Monday, April 30, 2012
Thoughts on Candidness, Self Esteem, and Pride in One's Self
I grew up knowing more than a few people who had this sort of attitude. Also, I'm a bit of a late bloomer who is so introverted, I make actual recluses look social. This means that my span of experience with other people was relatively limited for most of my life. Therefore, if I grew up around it, it seemed normal to me until I had one of the many "oh shit" light bulb moments that have characterized my 30's so far.
I've always been a pretty staunch champion of honesty and openness for the most part. Yes, I can be very private. However, I will almost always simply decline to expound upon parts of my life I don't care to have people knowing about. I won't lie or make up stories instead. I won't "technically" tell the truth, but knowingly try to give someone the impression that I'm someone I'm not or that my life is something that it isn't either. If other people don't like something about my personality or my choices in life, then I consider that to be their problem, not mine. If I myself am ashamed of something about myself or my life, then I change it... so I can look my own self in the eye every day, not because I want other people to like me more or something.
If someone gives me credit for something I didn't do, I correct them and tell them who they should be giving credit to. If someone has what I consider to be an unrealistically grandiose impression of what I do for a living or of something specific about my life, I put things in perspective for them. If someone takes one look at my baby face and assumes I'm still 25 or something, I tell them my real age.. or at least mention that I'm a lot older than I look if I don't feel like giving a number. It makes me really uncomfortable not to for whatever reason. If there's one thing that life has taught me though, it's that this is not something enough people I know actually do. I don't know if it's just too difficult for them or what, but they just let people think they're younger than they are... or more successful than they really are. In some cases, they allow people to go on for years with a completely false impression of who they are as people.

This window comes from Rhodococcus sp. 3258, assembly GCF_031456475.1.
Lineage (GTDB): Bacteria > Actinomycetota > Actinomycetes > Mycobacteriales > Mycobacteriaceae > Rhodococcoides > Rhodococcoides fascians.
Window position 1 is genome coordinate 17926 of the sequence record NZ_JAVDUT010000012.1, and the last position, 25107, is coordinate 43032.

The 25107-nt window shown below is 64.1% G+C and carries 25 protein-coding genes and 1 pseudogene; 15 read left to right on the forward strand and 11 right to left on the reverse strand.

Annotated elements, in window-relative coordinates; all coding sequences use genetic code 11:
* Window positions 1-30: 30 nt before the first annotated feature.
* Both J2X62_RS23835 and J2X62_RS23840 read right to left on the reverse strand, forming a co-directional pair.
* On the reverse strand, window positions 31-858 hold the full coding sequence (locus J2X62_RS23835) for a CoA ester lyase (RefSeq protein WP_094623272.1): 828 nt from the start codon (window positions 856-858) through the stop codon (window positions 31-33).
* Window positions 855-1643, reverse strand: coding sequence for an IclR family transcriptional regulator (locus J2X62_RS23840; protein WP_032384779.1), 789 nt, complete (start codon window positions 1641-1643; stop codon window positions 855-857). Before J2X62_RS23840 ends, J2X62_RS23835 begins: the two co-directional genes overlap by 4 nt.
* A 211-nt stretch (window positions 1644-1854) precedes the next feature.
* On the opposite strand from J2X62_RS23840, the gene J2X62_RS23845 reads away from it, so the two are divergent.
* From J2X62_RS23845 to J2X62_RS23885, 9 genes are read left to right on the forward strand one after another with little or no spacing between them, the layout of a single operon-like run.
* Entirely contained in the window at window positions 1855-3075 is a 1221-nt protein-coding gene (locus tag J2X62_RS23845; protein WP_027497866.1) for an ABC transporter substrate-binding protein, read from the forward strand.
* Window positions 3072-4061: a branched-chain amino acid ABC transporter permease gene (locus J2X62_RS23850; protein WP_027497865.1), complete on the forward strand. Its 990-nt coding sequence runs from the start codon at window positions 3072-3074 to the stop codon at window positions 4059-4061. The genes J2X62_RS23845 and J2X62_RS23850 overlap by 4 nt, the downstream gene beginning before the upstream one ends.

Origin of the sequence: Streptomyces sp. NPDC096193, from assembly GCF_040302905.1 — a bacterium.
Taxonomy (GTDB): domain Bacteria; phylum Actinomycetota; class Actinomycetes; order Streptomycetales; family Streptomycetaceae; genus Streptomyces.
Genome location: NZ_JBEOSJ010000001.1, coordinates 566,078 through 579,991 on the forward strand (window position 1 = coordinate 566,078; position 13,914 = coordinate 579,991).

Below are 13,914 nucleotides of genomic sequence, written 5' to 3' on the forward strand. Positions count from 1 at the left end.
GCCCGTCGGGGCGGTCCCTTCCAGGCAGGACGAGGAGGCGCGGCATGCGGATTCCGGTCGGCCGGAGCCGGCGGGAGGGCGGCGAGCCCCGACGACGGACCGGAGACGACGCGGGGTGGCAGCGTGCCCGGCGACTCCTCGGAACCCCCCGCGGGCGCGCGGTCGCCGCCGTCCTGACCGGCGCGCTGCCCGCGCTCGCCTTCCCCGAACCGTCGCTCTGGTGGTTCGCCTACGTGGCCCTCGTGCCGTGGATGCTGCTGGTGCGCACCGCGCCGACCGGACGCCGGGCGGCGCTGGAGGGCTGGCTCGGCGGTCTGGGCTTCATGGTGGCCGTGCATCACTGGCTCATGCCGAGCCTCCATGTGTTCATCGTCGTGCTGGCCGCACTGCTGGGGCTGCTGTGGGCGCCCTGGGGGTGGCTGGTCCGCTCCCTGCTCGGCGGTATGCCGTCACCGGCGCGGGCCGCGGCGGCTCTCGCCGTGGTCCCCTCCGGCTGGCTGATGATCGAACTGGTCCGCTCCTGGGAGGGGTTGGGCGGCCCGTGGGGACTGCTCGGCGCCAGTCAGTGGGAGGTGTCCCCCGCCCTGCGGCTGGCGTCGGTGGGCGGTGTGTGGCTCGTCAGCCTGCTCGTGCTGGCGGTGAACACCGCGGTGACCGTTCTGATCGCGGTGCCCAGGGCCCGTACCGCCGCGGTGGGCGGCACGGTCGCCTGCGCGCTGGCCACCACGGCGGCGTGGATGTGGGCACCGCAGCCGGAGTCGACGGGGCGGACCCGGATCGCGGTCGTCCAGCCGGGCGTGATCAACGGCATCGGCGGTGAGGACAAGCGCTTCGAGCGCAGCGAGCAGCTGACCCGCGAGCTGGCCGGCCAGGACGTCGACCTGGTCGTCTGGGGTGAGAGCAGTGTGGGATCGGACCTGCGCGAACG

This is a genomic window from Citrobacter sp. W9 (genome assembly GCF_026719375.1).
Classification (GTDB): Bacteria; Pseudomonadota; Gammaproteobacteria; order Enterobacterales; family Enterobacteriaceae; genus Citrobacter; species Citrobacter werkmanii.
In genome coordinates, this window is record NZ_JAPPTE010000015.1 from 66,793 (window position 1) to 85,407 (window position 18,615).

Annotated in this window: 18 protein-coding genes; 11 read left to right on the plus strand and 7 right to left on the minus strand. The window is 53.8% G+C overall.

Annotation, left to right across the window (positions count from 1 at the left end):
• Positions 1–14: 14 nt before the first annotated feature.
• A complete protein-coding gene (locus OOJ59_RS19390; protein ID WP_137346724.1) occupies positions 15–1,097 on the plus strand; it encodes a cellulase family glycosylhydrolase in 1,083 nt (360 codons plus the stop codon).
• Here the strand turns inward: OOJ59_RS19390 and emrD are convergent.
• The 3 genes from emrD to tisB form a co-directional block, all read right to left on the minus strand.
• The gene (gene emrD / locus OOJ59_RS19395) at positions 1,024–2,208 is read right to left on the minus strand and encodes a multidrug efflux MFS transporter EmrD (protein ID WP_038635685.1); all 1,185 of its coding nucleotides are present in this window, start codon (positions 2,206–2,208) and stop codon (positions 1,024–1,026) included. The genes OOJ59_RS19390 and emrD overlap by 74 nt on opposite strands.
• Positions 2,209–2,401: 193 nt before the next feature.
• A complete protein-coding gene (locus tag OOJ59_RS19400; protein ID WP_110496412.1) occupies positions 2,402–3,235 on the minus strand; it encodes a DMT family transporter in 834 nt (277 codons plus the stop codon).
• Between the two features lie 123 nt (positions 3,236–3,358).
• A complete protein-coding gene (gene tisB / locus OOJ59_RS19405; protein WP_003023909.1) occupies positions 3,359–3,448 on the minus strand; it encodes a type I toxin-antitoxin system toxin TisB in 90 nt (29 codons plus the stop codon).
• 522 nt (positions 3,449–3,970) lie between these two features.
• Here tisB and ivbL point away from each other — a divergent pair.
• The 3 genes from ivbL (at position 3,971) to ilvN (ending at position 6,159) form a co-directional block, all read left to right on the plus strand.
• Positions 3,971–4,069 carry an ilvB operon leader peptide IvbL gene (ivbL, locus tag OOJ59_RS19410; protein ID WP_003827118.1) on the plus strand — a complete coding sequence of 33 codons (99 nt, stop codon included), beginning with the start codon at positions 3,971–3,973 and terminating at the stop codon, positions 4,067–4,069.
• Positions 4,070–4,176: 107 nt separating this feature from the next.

They also often tell outright lies about certain things. In a relationship they're not proud of? They just keep it a total secret from the rest of the world and deny that it exists when asked about it outright. Job title not as impressive as you'd like? Just get creative with the wording you use to describe it to make it sound like you're ten levels ahead of where you are. It's like these people can't be bothered to actually make changes when it comes to things about their lives that bother them, so they simply say things are otherwise when talking to others. It's as if other people thinking it about them is all it takes to make it true in their own minds or something. I personally get nothing out of basking in praise I don't deserve or accepting rewards I didn't earn, so this is not something I understand at all.
I'm not even trying to sit here saying that I've spent my whole life feeling ridiculously proud of who I am. Trust me, I know a thing or two about what shame feels like to varying degrees. I've been in relationships with people I didn't even want to be seen with before. I had an unhappy marriage to someone I didn't love just like half of the other human beings on this planet and I stayed in it way too long. I've made a living a million different ways over the years, but I've never been truly satisfied with any of them or considered them brag-worthy to any extent. (This includes the great majority of the freelance writing I'm doing these days.) I also know what it's like to be the person other people are ashamed of.
Even now when I'm doing much better at life than I was for a long time, I feel like I have a long way to go before I will feel comfortable thinking of myself as a successful person who has anything of substance to brag about. However, I'm also honest about all of those things. If something is a really sore subject (like my marriage was back when I was still in it), I just decline to talk about it at all. I don't spew out a pack of lies instead. Now... if I start feeling like I'd need to in order to come off the way I want to to other people, then that's my cue to start thinking about making a change. It's a pretty good system that's served me well over the years.
I've had haters say in the past that they're not really sure why I seem to get so much respect from other people in general, because I'm "not that great" (usually behind my back, because that's how haters roll). Yeah... duh! And I'd be the first person to tell you so, too... but perhaps those people should consider something. Maybe it's not that I'm "that great". Maybe it's that I'm that honest. People know what they're getting with me and that's probably a relief in a world that seems too full of deception and dishonesty to me. More people should try it sometime. They'd probably be shocked at how much more readily they're accepted by others in exactly the way they want to be.